Is late antibiotic prophylaxis effective in the prevention of secondary pancreatic infection?

Cinar E., Ateskan U., Baysan A., Mas M., Comert B., Yasar M., ...More

PANCREATOLOGY, vol.3, no.5, pp.383-388, 2003 (SCI-Expanded) identifier identifier identifier

  • Publication Type: Article / Article
  • Volume: 3 Issue: 5
  • Publication Date: 2003
  • Doi Number: 10.1159/000073653
  • Journal Name: PANCREATOLOGY
  • Journal Indexes: Science Citation Index Expanded (SCI-EXPANDED), Scopus
  • Page Numbers: pp.383-388
  • Hacettepe University Affiliated: No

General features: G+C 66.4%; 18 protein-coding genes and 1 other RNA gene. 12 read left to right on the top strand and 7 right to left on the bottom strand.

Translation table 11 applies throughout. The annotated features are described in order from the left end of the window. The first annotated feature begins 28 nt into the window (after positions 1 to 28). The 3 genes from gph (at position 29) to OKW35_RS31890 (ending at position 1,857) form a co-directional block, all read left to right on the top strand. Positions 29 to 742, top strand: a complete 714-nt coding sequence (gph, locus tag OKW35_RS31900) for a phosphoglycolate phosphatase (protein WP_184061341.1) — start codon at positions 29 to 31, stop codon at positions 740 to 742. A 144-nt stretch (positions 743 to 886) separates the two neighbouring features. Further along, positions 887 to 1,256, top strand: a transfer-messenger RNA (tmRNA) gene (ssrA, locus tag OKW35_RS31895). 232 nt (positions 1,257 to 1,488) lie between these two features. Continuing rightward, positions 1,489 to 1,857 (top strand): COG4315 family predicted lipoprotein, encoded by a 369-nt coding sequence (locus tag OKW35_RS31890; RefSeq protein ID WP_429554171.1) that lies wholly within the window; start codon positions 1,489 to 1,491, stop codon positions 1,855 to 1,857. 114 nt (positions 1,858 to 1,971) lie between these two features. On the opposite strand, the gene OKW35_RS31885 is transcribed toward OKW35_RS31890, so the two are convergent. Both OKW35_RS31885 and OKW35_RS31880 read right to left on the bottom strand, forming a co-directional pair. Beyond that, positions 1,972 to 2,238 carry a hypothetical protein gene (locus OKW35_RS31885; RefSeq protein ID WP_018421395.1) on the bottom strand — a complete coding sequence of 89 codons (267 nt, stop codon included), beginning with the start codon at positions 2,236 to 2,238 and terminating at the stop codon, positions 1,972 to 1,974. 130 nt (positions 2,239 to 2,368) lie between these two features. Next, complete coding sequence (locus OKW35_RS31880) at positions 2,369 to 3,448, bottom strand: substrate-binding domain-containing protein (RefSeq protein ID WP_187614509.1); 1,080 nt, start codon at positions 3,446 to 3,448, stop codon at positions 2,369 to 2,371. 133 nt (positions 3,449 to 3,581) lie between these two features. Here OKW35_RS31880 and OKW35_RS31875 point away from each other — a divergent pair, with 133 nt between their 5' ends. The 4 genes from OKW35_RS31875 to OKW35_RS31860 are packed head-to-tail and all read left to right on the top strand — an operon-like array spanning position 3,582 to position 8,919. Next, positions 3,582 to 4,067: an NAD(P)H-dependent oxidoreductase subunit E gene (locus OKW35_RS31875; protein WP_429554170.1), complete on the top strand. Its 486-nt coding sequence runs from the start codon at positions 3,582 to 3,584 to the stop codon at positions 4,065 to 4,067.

Background: Secondary infection of the inflamed pancreas is the principal cause of death after severe acute pancreatitis (AP). Although patients are not always managed early in the course of AP in clinical practice, prophylactic antibiotics that were used in experimental studies in rats were always initiated early after induction of pancreatitis. The effectiveness of antibiotics initiated later is unknown. Aim: The aim of this study was to compare the effectiveness of ciprofloxacin and meropenem initiated early versus later in the course of acute necrotizing pancreatitis (ANP) in rats. Methods: 100 Sprague-Dawley rats were studied. ANP was induced in rats by intraductal injection of 3% taurocholate. Rats were divided randomly into five groups: group I rats received normal saline as a placebo, group II and IV rats received three times daily meropenem 60 mg/kg i.p. at 2 and 24 h, respectively and group III and V rats received twice daily ciprofloxacin 50 mg/kg i.p. at 2 and 24 h, respectively, after induction. At 96 h, all rats were killed for quantitative bacteriologic study. A point-scoring system of histological features was used to evaluate the severity of pancreatitis. Results: Meropenem and ciprofloxacin initiated 2 h after induction of pancreatitis significantly reduced the prevalence of pancreatic infection (p < 0.001 and p < 0.04, respectively) as compared to controls. Neither of the antibiotics initiated later during the course of AP caused a significant decrease in pancreatic infection in rats (p > 0.05). Although the rats treated early infected less frequently than the rats treated later, the comparison reached statistical significance only in the meropenem group (p < 0.02). Conclusion: Early antibiotic treatment reduces pancreatic infection more efficiently than late antibiotic treatment in ANP in rats. Copyright (C) 2003 S. Karger AG, Basel and IAP.